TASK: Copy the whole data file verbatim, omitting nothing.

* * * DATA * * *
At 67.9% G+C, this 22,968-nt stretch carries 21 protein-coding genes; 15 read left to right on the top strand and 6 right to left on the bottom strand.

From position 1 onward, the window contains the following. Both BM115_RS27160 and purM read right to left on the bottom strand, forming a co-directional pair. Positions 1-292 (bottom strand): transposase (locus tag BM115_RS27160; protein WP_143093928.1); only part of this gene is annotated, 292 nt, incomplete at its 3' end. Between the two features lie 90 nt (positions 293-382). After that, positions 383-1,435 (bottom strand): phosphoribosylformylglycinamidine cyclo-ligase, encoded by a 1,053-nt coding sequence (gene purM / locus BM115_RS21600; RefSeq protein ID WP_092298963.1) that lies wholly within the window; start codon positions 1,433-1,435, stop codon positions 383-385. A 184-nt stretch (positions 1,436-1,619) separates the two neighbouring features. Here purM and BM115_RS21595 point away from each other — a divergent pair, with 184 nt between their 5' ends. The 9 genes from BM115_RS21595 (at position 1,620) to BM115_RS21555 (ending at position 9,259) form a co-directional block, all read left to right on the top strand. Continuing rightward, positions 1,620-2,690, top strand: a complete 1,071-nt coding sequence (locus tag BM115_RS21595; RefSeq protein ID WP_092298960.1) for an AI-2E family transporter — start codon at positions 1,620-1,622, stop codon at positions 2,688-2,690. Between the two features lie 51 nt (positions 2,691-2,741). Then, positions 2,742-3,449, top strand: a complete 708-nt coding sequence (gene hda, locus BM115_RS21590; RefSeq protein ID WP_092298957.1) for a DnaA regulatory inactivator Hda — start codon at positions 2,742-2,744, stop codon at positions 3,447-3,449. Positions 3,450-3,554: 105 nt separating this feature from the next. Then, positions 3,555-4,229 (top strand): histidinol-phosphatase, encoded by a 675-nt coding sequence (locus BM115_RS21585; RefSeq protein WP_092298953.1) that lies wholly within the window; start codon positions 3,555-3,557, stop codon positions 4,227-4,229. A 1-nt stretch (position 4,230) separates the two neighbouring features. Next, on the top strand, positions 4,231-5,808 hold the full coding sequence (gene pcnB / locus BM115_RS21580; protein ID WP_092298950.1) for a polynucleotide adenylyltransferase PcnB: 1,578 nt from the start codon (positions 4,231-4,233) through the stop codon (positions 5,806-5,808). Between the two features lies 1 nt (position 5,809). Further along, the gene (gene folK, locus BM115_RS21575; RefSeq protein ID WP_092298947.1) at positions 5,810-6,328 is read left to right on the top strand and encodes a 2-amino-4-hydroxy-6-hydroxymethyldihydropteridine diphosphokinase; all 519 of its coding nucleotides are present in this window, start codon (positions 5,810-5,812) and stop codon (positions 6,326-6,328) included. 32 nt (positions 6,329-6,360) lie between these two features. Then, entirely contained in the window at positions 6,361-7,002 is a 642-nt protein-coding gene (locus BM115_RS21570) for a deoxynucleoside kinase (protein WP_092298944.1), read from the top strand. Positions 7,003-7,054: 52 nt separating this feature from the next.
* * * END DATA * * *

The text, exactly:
At 67.9% G+C, this 22,968-nt stretch carries 21 protein-coding genes; 15 read left to right on the top strand and 6 right to left on the bottom strand.

From position 1 onward, the window contains the following. Both BM115_RS27160 and purM read right to left on the bottom strand, forming a co-directional pair. Positions 1-292 (bottom strand): transposase (locus tag BM115_RS27160; protein WP_143093928.1); only part of this gene is annotated, 292 nt, incomplete at its 3' end. Between the two features lie 90 nt (positions 293-382). After that, positions 383-1,435 (bottom strand): phosphoribosylformylglycinamidine cyclo-ligase, encoded by a 1,053-nt coding sequence (gene purM / locus BM115_RS21600; RefSeq protein ID WP_092298963.1) that lies wholly within the window; start codon positions 1,433-1,435, stop codon positions 383-385. A 184-nt stretch (positions 1,436-1,619) separates the two neighbouring features. Here purM and BM115_RS21595 point away from each other — a divergent pair, with 184 nt between their 5' ends. The 9 genes from BM115_RS21595 (at position 1,620) to BM115_RS21555 (ending at position 9,259) form a co-directional block, all read left to right on the top strand. Continuing rightward, positions 1,620-2,690, top strand: a complete 1,071-nt coding sequence (locus tag BM115_RS21595; RefSeq protein ID WP_092298960.1) for an AI-2E family transporter — start codon at positions 1,620-1,622, stop codon at positions 2,688-2,690. Between the two features lie 51 nt (positions 2,691-2,741). Then, positions 2,742-3,449, top strand: a complete 708-nt coding sequence (gene hda, locus BM115_RS21590; RefSeq protein ID WP_092298957.1) for a DnaA regulatory inactivator Hda — start codon at positions 2,742-2,744, stop codon at positions 3,447-3,449. Positions 3,450-3,554: 105 nt separating this feature from the next. Then, positions 3,555-4,229 (top strand): histidinol-phosphatase, encoded by a 675-nt coding sequence (locus BM115_RS21585; RefSeq protein WP_092298953.1) that lies wholly within the window; start codon positions 3,555-3,557, stop codon positions 4,227-4,229. A 1-nt stretch (position 4,230) separates the two neighbouring features. Next, on the top strand, positions 4,231-5,808 hold the full coding sequence (gene pcnB / locus BM115_RS21580; protein ID WP_092298950.1) for a polynucleotide adenylyltransferase PcnB: 1,578 nt from the start codon (positions 4,231-4,233) through the stop codon (positions 5,806-5,808). Between the two features lies 1 nt (position 5,809). Further along, the gene (gene folK, locus BM115_RS21575; RefSeq protein ID WP_092298947.1) at positions 5,810-6,328 is read left to right on the top strand and encodes a 2-amino-4-hydroxy-6-hydroxymethyldihydropteridine diphosphokinase; all 519 of its coding nucleotides are present in this window, start codon (positions 5,810-5,812) and stop codon (positions 6,326-6,328) included. 32 nt (positions 6,329-6,360) lie between these two features. Then, entirely contained in the window at positions 6,361-7,002 is a 642-nt protein-coding gene (locus BM115_RS21570) for a deoxynucleoside kinase (protein WP_092298944.1), read from the top strand. Positions 7,003-7,054: 52 nt separating this feature from the next.